Melbourne Kurdish Film Festival finalized
Yılmaz Güney’s documentary drew attentions
Devrim Kilic-KurdishCinema.com / Melbourne / 23 March, 2007
The first Melbourne Kurdish Film Festival which took place
between 21 and 23 of March in 2007 has been finalized.
Australian director Jane Mills’ documentary on Yilmaz Guney
that shot 23 years ago while Guney was alive drew attentions.
The short film “Black water” received the best film award
along with the short documentary “I’m angry with God”
receiving the second prize and “Bicycle” receiving the third
prize at the festival. Jury also gave complimentary awards
to Jiyar Gol’s “The Emblem of Turkey; Kurdish question”
and Taha Karimi’s “White Mountains”. Melbourne Kurdish Black Water
Film Festival is organized by a group of Kurdish film lovers and sponsored by Institute for Kurdish
Studies in Australia, Asia Link at University of Melbourne and Victorian Multicultural Commission.
“How Kurds would create a cinema?”
made the opening speech. Dr. Kamal said the Kurds could not create an
independent state in 20th century and suffered massacres at the hand of
the four states that control Kurdistan. Dr. Kamal explained that although the
first film shown in Kurdistan was in mid 1920s in Sulaymaniyah the Kurdish
Cinema did not come out until early 1990s. Dr. Kamal said “How a nation
like Kurds who experienced massacres and genocides would create a
cinema” and expressed that claimed that the idea of Kurdish Cinema has
started by the films of Yilmaz Guney. Also Dr. Kamal said “Though his films
are not in Kurdish as a result of oppressions in Turkey, the topics and
characters of his films are Kurdish.” Dr. Kamal said the aim of Melbourne
new and young Kurdish directors in their artistic work and it is planned to organize the festival
continuously in following years
Before the screenings of films Kurdish Fashion Show and Kurdish Folk Dance took place. After
that famous Kurdish musician Tufan Toghyani performed a Daf show which was absolutely
amazing to listen to.
and documentaries. At the first day of the festival two documentaries “Muhajir” (Kurdish for
migrant) directed by Vaheed Vaheed and “Yilmaz Guney: His life and his films” directed by Jane
Mills were screened.
“Guney’s films are about oppressed people and Kurds”
“Migrant”, directed by Vaheed Vaheed from Iran, is a 24 minutes long documentary telling the
story of a Kurdish man, Hassan, deserted Iraqi Army in 1975. Since then Hassan has been living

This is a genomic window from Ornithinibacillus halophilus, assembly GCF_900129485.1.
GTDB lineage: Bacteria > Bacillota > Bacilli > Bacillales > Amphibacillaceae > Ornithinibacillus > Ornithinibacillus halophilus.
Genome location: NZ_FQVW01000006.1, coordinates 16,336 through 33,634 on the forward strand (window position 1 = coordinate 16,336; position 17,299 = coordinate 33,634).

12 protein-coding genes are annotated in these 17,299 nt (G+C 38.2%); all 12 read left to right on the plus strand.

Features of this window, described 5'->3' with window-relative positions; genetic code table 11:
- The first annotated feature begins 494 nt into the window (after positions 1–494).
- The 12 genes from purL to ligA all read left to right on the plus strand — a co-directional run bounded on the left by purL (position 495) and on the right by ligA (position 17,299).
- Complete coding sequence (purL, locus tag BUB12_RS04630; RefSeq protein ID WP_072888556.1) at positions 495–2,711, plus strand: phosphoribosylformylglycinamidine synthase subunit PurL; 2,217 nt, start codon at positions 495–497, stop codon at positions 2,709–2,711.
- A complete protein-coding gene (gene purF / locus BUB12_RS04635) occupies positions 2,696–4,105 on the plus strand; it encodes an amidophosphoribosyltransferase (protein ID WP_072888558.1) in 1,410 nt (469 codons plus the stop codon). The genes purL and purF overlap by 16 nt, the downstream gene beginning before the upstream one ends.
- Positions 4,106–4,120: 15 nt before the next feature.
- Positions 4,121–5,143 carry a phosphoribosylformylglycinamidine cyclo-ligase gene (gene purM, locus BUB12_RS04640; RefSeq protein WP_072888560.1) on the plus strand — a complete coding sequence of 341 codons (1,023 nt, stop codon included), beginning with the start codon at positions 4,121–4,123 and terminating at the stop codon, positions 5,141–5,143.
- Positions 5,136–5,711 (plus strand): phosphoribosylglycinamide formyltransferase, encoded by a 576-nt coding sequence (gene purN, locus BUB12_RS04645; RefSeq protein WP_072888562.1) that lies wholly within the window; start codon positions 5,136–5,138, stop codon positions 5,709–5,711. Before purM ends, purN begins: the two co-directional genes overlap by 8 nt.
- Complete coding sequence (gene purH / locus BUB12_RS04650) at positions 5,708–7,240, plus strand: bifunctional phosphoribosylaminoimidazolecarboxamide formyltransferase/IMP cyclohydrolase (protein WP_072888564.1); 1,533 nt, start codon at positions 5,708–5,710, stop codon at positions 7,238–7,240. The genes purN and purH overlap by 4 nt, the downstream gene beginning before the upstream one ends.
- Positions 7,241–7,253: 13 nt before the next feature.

in Iran. Hassan is a professional sportsman but cannot complete internationally for Iran as he is
not granted a refugee status for more than 30 years.
Jane Mills documentary “Yilmaz Guney: His films and His life” was
extraordinary in terms of revealing the interesting life of a political
filmmaker living in Turkey. Shot in 1984 just before Guney passed
away in Paris, the documentary is mainly built around an interview
with the director and it is said that the interview is the last filmed
interview with him. The documentary reflects the story of Guney’s
films such as Yol (The Way), Suru (The Herd) and The Wall, and
Anxiety, by going through hardships Guney endured during his life
in Turkey. Also the documentary investigates the political aspects
of Guney films along with the interconnection between his life and
his films. For example Guney tells during the interview that he is
originally Kurdish and in The Herd (1982) he portrays the life of Jane Mills
The documentary reveals very successfully that because of undemocratic nature of Turkish state
Yilmaz Guney had experienced prosecutions and imprisonments on the basis that he was a
“communist”. In 1961, Guney is put in jail for writing a short story which deemed as ‘communist
propaganda’. Guney explains that when the prosecutor told him that he was a communist and
knew everything; at that point he decided to know everything in political sense and started to
educate himself politically.
cannot forgot the moment of meeting Guney in Paris.
Mills said that “I was waiting at a very expensive
restaurant. Suddenly a car stopped outside and four
men rushed out. They were Guney’s guards. He was
guarded al the time because Guney was receiving
threats from Turkish state and Turkish nationalists.
Then Yilmaz Guney got out of the car wearing a white
suits and he had, as always, a very charismatic
appearance. During the interview he was seriously
sick; I can remember we had to stop the interview
several times because he was very weak.” Mills
stated that Yilmaz Guney made political films and
especially in his earlier films he took the working